Takeshi Murata creates 3D sculptures and video art, focusing on illusions, distortions, and storytelling. His works are colorful and sometimes surreal in their composition. His use of old movie clips or images within his painted or video-based art gives his works a little familiarity alongside a sense of eeriness.
I got lost in looking at Murata’s art pretty quickly. It’s easy to understand without much sifting through explanations and has a wide enough variety to keep interested in the search. The melting sculpture, in particular, was wild to watch. It didn’t really feel like it made sense, but I couldn’t figure out how it worked just by watching it play. Is it spinning? Does it just move on its own? Who knows?
Jodie Mack is an artist who combines collage, animation, and music to create a colorful world. Her art is mostly light and fluid, her images rushing across the video. The music is entrancing and sometimes eerie, but it always accompanies bright images.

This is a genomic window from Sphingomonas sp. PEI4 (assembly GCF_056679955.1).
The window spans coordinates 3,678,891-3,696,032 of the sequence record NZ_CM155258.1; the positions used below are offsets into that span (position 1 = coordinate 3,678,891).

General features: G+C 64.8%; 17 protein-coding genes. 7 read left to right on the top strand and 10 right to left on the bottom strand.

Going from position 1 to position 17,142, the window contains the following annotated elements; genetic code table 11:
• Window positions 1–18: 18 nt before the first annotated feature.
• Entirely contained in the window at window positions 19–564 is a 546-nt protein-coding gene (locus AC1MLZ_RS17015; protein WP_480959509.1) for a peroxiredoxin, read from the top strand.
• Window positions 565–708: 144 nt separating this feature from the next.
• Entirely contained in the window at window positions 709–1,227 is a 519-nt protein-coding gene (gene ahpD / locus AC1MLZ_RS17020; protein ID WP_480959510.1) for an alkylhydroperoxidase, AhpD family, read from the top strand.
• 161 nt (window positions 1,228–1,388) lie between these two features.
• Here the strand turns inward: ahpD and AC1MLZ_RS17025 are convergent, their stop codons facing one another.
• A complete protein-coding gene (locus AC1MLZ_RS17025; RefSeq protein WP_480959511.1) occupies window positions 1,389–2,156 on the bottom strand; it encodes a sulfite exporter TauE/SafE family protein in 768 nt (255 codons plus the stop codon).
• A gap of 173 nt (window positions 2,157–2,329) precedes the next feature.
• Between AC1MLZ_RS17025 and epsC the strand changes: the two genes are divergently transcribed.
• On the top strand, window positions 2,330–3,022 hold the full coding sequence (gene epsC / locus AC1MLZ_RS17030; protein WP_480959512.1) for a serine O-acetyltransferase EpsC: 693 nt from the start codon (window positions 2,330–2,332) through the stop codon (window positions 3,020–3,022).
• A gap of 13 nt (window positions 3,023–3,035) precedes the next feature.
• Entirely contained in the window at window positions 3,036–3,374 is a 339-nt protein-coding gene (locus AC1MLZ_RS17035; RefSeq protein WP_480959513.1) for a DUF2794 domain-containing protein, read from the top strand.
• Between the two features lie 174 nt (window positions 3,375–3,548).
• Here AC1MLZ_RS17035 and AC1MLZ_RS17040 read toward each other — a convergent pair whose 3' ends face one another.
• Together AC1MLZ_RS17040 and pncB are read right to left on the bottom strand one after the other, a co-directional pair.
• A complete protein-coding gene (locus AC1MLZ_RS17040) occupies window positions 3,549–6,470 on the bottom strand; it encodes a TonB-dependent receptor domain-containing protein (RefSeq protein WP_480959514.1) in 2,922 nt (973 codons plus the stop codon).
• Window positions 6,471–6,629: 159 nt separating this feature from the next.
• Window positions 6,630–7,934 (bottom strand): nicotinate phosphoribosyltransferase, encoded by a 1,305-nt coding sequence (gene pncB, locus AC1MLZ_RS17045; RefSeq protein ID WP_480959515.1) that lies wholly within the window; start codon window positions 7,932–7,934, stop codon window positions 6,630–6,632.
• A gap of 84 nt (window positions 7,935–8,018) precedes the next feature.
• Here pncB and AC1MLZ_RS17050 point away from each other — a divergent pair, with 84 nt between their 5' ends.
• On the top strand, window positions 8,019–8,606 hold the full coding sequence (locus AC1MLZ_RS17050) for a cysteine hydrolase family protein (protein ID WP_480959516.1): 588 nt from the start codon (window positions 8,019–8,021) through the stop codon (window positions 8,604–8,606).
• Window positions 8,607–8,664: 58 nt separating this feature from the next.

Persian Pickles, 2012
I really enjoyed looking at Mack’s work. While some pieces, like Persian Pickles, don’t have much to do with stories or easily digestible music, like Unsubscribe #4: The Saddest Song in the World, they hold an artistic value that separates them from storytelling. Still, the story-based videos should not be dismissed, since they were definitely my favorites when watching her videos.
Unsubscribe #4: The Saddest Song in the World, 2010
Pipilotti Rist is an interesting artist. Her works go from videos and sound work to immersive displays. The ideas represented in each piece is thought provoking and difficult to decipher, but its charms lie within that.
Rist’s displays are ones that I would love to visit. They look so surreal and calming, like you could lose yourself in them for hours. Pixel Forest is one such display, spanning several rooms and creating a fantastical world. Her videos and soundtracks are a little more unsettling but no less mesmerizing. Every piece I came across required a lot of sifting through before I could move on to the next thing. Still, Rist’s works are something I wouldn’t mind spending hours wandering through.